An early morning haze hung in the sky, but it mattered not to the Section football team.

The Lions were too busy going through defensive alignments to notice, getting ready for a high school football season that will be like no other.

COVID-19 (coronavirus) hangs over high school football and all prep sports, threatening traditions that fans have long become accustomed to. The threat of sports being shut down again, as was the case in March, lingers. But it’s something players and coaches can’t dwell on, said Section head coach Chris Hammon.

“In the back of your mind, you think what’s going to happen if you have to shut down, or if some of your kids get sick,” Hammon said. “Really you can’t worry about it. You’ve got to prepare. We take the precautions. We’re doing what we can do. We’re going to come out there every day and prepare to play.”

The AHSAA recently released its “Best Practices” guidelines, which laid the groundwork for high school sports to start on time this fall. 

While COVID-19 presents challenges and has led to changes to traditional methods and practices, coaches said they and their players are willing to do what is required of them in order for the season to be played. 

The head coaches of all six Jackson County football teams praised their players for the way they’ve adapted to the measures put in place regarding COVID-19.

“If this is what we have to do to have a season, we’ll do it, because we want to play,” said Scottsboro head coach Don Jacobs. “If we need to do this, we’ll do it. If we need to do that, we’ll do it. It’s different. Our first day (of summer workouts), June 8, I told the kids ‘ain’t nothing about this going to be normal.’ And I’m telling you, they’ve had a great attitude. We’ve enjoyed it. It’s been a great six weeks (of preseason workouts). When we started practice on Monday, it was like a weight lifted. Everyone was so excited. The kids have made it enjoyable because of their attitude. That attitude is going to pay off for us. It’s different, but it’s all about how you approach it. These kids have accepted that this isn’t normal, but we’re going to make the best of it.”

Official preseason football practice began on July 27. The first games in Alabama are scheduled for Aug. 20-21.

North Jackson head coach Chandler Tygard said returning to the process of getting ready to play football has been cathartic for his coaches and players.

“Honestly, this is kind of like a break from corona when we’re here. You’re back doing something normal,” he said. “ We already cleaned and did stuff like (a lot of the measures put in place). We’ve been keeping things so clean before that it hasn’t been that big of a change. The kids were used to it. We modified some of the workouts and stuff, but it hasn’t been a huge deal for us. (The players have) done a good job.”

Pisgah head coach Luke Pruitt said his players have adapted well to the guidelines and know their responsibilities in making sure they “stay healthy and get to play” this season.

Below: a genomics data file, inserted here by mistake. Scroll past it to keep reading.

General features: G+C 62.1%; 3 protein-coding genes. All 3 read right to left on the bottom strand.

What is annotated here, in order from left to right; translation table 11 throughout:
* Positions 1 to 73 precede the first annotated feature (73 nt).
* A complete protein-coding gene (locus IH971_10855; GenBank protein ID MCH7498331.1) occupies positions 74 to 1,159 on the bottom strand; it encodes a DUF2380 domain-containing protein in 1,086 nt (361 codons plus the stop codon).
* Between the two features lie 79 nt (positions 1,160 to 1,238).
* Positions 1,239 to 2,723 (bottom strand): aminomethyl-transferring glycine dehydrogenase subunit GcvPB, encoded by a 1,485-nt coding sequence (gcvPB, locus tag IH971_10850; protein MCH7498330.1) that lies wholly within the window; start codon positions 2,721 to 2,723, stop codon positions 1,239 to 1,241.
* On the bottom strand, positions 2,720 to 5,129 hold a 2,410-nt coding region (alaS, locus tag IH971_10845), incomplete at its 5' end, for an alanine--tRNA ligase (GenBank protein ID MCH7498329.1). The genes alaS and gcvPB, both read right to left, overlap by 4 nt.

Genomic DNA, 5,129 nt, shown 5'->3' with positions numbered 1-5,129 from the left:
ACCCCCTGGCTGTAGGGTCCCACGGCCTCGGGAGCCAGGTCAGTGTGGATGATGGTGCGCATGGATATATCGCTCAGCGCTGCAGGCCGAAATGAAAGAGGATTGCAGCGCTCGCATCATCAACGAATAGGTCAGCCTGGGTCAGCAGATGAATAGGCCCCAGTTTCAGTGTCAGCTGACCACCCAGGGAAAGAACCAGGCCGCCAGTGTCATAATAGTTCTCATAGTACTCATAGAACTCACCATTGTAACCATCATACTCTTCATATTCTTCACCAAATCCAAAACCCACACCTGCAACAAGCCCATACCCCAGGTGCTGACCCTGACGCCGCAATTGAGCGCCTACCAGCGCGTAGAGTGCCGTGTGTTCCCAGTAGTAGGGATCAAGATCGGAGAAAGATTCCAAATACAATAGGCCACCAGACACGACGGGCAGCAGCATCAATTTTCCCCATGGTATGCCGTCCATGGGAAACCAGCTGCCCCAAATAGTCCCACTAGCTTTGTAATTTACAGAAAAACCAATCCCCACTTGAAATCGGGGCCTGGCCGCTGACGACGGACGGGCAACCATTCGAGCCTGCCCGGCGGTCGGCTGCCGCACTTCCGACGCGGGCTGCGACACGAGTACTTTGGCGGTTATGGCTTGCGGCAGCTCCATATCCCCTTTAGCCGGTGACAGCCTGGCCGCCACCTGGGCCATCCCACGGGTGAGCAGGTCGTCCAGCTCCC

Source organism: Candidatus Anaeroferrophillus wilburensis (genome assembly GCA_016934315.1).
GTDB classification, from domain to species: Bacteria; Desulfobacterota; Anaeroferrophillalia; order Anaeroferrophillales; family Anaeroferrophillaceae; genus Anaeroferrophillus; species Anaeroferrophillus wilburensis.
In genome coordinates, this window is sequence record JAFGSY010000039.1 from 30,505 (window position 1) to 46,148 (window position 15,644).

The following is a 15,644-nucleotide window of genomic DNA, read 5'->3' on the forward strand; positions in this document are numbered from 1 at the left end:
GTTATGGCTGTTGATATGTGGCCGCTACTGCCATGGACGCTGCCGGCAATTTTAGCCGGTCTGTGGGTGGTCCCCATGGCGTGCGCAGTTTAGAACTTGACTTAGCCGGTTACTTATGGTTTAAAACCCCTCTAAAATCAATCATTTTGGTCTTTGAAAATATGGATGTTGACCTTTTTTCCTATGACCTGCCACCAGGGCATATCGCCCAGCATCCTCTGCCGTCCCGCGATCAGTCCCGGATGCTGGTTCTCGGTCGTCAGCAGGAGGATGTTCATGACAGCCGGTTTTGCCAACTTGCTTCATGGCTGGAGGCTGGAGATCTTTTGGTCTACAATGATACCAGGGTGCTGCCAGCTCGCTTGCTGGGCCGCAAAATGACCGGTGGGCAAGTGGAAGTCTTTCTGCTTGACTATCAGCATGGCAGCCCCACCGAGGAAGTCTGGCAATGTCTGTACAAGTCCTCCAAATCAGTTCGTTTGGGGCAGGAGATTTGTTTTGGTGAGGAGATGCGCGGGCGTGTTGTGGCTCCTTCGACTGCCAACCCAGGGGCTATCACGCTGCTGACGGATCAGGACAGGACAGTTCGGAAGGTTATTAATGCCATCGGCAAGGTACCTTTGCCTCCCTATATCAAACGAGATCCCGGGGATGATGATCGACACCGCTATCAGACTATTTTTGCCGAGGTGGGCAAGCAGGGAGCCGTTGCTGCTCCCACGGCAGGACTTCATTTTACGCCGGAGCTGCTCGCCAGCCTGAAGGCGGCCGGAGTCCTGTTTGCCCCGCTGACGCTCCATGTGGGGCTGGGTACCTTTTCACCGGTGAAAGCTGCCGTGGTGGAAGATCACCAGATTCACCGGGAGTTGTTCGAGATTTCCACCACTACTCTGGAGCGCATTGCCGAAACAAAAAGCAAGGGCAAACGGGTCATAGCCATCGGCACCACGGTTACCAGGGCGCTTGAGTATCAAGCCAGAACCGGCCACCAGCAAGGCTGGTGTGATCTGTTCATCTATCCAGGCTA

“The kids are probably easier to adjust than coaches. We tend to be creatures of habit,” Pruitt joked. “But it’s been good. They’ve all been doing what they’re supposed to do.”

The challenge has been two-fold at Woodville, where a coaching change comes on top of getting ready to play during a pandemic. 

“It’s not the best way to start out (a coaching transition), but we’ve made it work,” said first-year Woodville head coach Tyler Vann, who was hired in May after Jay Powell stepped down after six seasons. “It’s been challenging, but we’ve done it and the kids are getting used to it. The kids are just enjoying being out here, practicing and the getting the opportunity to play football.”

It’s an opportunity that North Sand Mountain head coach Keith Kirby said all players and coaches likely will never take for granted again.

“You’ve heard that statement, play this play like it’s your last one, play this game like it’s your last one. Well that statement holds true this year,” Kirby said. “ I hope we get to finish. But we don’t know. We could be playing one day and shut down the next. The kids realize it. The coaches realize it. We’re going to take it one day at a time, enjoy being around each other every day and enjoy doing this every day. It’s the unknown of it, just like we’ve all been dealing with throughout this. The kids have showed up and worked their tails off. That would be a shame if they don’t get to reap all of the benefits from all the hard work they’ve put in. The kids realize if they want to have a season, we have to take as many preventative measures as we can take. We’re going to keep rolling till we finish or they tell us we can’t (play).”

Back at Section’s Thursday morning practice, the sound of whistles and coaches’ instructions filled the hazy air — a sign of normalcy in a non-normal time in high school football.

“We just hope everything continues,” Hammon said. “ We’re sure glad to be back playing.” 

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